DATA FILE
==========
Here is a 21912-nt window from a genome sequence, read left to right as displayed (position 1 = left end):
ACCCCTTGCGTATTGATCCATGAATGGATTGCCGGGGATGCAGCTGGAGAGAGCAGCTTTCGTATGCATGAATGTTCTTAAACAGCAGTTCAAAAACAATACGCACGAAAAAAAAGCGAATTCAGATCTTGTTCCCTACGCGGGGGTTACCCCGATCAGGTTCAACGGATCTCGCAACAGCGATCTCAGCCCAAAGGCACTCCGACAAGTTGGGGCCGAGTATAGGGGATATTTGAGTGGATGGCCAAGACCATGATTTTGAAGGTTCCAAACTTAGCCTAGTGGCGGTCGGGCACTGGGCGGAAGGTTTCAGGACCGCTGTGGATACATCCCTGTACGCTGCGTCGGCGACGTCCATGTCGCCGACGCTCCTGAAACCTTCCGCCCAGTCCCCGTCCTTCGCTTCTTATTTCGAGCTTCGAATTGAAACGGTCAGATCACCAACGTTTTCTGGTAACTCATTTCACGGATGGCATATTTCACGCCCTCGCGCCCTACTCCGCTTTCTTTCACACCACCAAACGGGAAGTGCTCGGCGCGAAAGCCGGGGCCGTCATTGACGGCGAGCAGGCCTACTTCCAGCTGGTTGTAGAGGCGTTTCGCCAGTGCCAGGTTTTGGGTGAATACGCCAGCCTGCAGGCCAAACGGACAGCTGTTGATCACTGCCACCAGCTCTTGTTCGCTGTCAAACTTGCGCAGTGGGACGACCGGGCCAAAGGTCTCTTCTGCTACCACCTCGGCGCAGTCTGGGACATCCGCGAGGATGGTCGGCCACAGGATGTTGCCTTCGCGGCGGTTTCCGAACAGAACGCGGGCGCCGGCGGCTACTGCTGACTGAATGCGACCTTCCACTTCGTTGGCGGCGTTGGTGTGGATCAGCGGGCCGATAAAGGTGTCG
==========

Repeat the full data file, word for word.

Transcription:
Here is a 21912-nt window from a genome sequence, read left to right as displayed (position 1 = left end):
ACCCCTTGCGTATTGATCCATGAATGGATTGCCGGGGATGCAGCTGGAGAGAGCAGCTTTCGTATGCATGAATGTTCTTAAACAGCAGTTCAAAAACAATACGCACGAAAAAAAAGCGAATTCAGATCTTGTTCCCTACGCGGGGGTTACCCCGATCAGGTTCAACGGATCTCGCAACAGCGATCTCAGCCCAAAGGCACTCCGACAAGTTGGGGCCGAGTATAGGGGATATTTGAGTGGATGGCCAAGACCATGATTTTGAAGGTTCCAAACTTAGCCTAGTGGCGGTCGGGCACTGGGCGGAAGGTTTCAGGACCGCTGTGGATACATCCCTGTACGCTGCGTCGGCGACGTCCATGTCGCCGACGCTCCTGAAACCTTCCGCCCAGTCCCCGTCCTTCGCTTCTTATTTCGAGCTTCGAATTGAAACGGTCAGATCACCAACGTTTTCTGGTAACTCATTTCACGGATGGCATATTTCACGCCCTCGCGCCCTACTCCGCTTTCTTTCACACCACCAAACGGGAAGTGCTCGGCGCGAAAGCCGGGGCCGTCATTGACGGCGAGCAGGCCTACTTCCAGCTGGTTGTAGAGGCGTTTCGCCAGTGCCAGGTTTTGGGTGAATACGCCAGCCTGCAGGCCAAACGGACAGCTGTTGATCACTGCCACCAGCTCTTGTTCGCTGTCAAACTTGCGCAGTGGGACGACCGGGCCAAAGGTCTCTTCTGCTACCACCTCGGCGCAGTCTGGGACATCCGCGAGGATGGTCGGCCACAGGATGTTGCCTTCGCGGCGGTTTCCGAACAGAACGCGGGCGCCGGCGGCTACTGCTGACTGAATGCGACCTTCCACTTCGTTGGCGGCGTTGGTGTGGATCAGCGGGCCGATAAAGGTGTCG